The law was already in effect since the Fifth Circuit issued a temporary stay one week ago, and yesterday’s order continues to keep it in effect. However, even though it doesn’t change the force of the law, yesterday’s order is a major step forward in the case.
The law, passed in the regular Texas legislature at Senate Bill (SB) 8, bans abortion once a fetal pulse can be detected. It forbids the government from enforcement, instead authorizing citizens to sue anybody besides the mother herself that performs or aids a post-heartbeat abortion. Fathers that conceived the aborted child by rape or incest cannot bring these lawsuits.
The United States Department of Justice (DOJ) sued the State of Texas over SB 8 after a different challenge to the law, brought by several Texas abortion providers, failed to reach the Supreme Court.
On October 6, federal district Judge Robert Pitman granted the DOJ’s request for an injunction and barred state courts from taking lawsuits brought under the law. The Fifth Circuit reversed his order just two days later, restoring the law’s effect.
Today’s order achieves essentially the same purpose — denying efforts to stop the law — but marks an important legal milestone. Now that the court has issued a more conclusive order, the Biden administration may seek emergency intervention from the Supreme Court.
The court also set oral arguments for the week of December 6.
The case went before Judges Carl Stewart, Catharina Haynes, and James Ho. Stewart dissented from the decision yesterday.
Stewart has broken from the Fifth Circuit’s majority before with regards to Texas abortion law. In a case over the state’s ban on dismemberment abortions, Stewart dissented from an en banc ruling that upheld the law.
In the same ruling, Ho and Haynes joined the majority, with Ho writing a long concurring opinion that meditated on the evolution of medical ethics. Ho compared the state’s fetal protection efforts to the introduction of handwashing in surgical centers, a development initially jeered by the 19th-century scientific community.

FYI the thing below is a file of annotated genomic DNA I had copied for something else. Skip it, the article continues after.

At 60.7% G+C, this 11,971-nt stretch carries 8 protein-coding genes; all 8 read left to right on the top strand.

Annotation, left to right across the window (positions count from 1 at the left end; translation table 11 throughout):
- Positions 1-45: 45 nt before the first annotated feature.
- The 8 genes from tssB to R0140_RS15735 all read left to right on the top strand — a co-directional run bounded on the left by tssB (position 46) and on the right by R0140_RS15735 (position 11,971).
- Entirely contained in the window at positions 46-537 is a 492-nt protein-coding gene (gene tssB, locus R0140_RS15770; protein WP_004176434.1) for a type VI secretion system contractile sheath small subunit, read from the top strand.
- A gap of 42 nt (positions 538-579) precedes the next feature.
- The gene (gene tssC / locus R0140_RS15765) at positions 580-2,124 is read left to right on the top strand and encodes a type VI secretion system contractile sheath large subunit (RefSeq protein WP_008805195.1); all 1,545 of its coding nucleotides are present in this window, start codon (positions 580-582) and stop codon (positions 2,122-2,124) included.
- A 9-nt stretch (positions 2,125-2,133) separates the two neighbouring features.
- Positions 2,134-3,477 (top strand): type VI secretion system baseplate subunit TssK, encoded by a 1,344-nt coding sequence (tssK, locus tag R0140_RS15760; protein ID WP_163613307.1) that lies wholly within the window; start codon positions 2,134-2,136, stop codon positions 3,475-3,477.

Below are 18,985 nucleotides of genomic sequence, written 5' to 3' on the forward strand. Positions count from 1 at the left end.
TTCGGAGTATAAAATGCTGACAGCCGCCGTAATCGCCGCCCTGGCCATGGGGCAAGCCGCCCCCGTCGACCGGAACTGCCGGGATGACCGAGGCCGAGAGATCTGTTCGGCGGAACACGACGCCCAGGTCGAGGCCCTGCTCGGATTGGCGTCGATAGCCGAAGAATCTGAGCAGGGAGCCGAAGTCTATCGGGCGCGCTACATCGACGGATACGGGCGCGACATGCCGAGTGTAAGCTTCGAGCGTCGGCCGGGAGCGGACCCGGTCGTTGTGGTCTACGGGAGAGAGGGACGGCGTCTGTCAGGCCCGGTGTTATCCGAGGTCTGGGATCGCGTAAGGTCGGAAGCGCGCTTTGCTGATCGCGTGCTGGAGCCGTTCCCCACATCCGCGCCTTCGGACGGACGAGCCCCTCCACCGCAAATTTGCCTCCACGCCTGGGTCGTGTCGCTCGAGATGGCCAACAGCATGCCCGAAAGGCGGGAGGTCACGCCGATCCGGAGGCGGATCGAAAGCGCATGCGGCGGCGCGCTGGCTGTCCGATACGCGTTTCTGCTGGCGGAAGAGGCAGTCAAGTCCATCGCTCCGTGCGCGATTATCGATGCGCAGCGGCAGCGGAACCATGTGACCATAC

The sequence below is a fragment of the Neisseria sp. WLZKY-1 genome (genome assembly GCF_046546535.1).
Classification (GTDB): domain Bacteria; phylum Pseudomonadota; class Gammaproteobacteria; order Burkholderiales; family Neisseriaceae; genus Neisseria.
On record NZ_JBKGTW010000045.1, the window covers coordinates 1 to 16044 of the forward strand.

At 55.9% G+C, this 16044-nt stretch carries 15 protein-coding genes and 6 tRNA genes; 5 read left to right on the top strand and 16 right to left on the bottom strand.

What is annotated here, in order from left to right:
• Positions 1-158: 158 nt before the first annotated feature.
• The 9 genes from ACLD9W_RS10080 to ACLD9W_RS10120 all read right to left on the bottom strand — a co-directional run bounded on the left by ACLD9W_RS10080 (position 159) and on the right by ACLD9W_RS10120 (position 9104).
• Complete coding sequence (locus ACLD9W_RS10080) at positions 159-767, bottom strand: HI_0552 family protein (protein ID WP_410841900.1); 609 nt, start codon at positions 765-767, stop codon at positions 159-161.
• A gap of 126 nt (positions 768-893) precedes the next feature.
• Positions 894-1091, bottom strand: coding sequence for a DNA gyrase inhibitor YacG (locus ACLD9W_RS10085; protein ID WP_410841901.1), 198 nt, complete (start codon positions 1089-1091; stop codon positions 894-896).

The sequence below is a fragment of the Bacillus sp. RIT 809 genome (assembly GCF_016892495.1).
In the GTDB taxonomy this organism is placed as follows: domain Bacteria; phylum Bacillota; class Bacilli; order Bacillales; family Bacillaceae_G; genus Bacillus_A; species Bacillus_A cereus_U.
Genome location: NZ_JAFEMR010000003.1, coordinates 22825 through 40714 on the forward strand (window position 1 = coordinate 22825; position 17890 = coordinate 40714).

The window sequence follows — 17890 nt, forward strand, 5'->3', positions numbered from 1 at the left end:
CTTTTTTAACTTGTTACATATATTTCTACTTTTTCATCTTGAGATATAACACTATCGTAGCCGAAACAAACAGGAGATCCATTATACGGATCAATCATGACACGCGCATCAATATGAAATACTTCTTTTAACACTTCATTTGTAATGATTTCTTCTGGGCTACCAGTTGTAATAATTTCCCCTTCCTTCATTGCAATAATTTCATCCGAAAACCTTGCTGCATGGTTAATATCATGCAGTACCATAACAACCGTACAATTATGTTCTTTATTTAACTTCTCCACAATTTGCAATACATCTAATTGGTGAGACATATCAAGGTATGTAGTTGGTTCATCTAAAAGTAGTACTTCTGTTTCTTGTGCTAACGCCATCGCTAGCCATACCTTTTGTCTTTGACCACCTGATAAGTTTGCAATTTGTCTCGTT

The first major challenge to SB 8 is also pending before the Fifth Circuit. A group of abortion providers led by Whole Woman’s Health are attempting to sue every state judge and clerk in Texas, several state agencies, and a lone citizen defendant — a pro-life activist named Mark Lee Dickson — who the providers believe would likely sue them under SB 8.
This lawsuit also went through Pitman’s court before appeal. The defendants appealed to the Fifth Circuit after Pitman denied their request to dismiss the case. The Fifth Circuit then denied the abortion providers’ request to stop enforcement of the law.
Along with the Supreme Court’s denial in the same case, this denial informed the court’s order in the DOJ case yesterday, according to the document.
Both courts wrote that an injunction against the State of Texas would not stop the law since it is enforced by civil lawsuits and cannot be enforced by the government.
“[F]ederal courts enjoy the power to enjoin individuals tasked with enforcing laws, not the laws themselves,” the collected opinions of the Supreme Court explained.
“The State has represented that neither it nor its executive employees possess the authority to enforce the Texas law either directly or indirectly.”
A DOJ spokesman said the department will ask the Supreme Court to intervene.
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